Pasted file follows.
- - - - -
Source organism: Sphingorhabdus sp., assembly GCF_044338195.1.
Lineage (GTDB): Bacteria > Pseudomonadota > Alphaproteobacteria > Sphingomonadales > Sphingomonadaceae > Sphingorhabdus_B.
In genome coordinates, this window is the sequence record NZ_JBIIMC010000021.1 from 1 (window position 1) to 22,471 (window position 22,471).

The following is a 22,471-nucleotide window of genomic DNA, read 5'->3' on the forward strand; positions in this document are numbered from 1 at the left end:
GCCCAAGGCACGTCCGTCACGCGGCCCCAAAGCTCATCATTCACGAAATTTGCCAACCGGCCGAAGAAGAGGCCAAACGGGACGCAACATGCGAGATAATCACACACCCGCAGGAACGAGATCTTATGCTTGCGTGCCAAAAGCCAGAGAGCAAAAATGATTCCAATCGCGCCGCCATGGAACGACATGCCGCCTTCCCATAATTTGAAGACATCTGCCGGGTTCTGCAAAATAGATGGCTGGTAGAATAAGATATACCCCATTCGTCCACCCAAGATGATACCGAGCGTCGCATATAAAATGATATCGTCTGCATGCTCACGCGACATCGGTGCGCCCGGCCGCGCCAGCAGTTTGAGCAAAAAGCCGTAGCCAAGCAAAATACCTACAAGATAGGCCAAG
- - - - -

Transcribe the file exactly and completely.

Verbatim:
Source organism: Sphingorhabdus sp., assembly GCF_044338195.1.
Lineage (GTDB): Bacteria > Pseudomonadota > Alphaproteobacteria > Sphingomonadales > Sphingomonadaceae > Sphingorhabdus_B.
In genome coordinates, this window is the sequence record NZ_JBIIMC010000021.1 from 1 (window position 1) to 22,471 (window position 22,471).

The following is a 22,471-nucleotide window of genomic DNA, read 5'->3' on the forward strand; positions in this document are numbered from 1 at the left end:
GCCCAAGGCACGTCCGTCACGCGGCCCCAAAGCTCATCATTCACGAAATTTGCCAACCGGCCGAAGAAGAGGCCAAACGGGACGCAACATGCGAGATAATCACACACCCGCAGGAACGAGATCTTATGCTTGCGTGCCAAAAGCCAGAGAGCAAAAATGATTCCAATCGCGCCGCCATGGAACGACATGCCGCCTTCCCATAATTTGAAGACATCTGCCGGGTTCTGCAAAATAGATGGCTGGTAGAATAAGATATACCCCATTCGTCCACCCAAGATGATACCGAGCGTCGCATATAAAATGATATCGTCTGCATGCTCACGCGACATCGGTGCGCCCGGCCGCGCCAGCAGTTTGAGCAAAAAGCCGTAGCCAAGCAAAATACCTACAAGATAGGCCAAG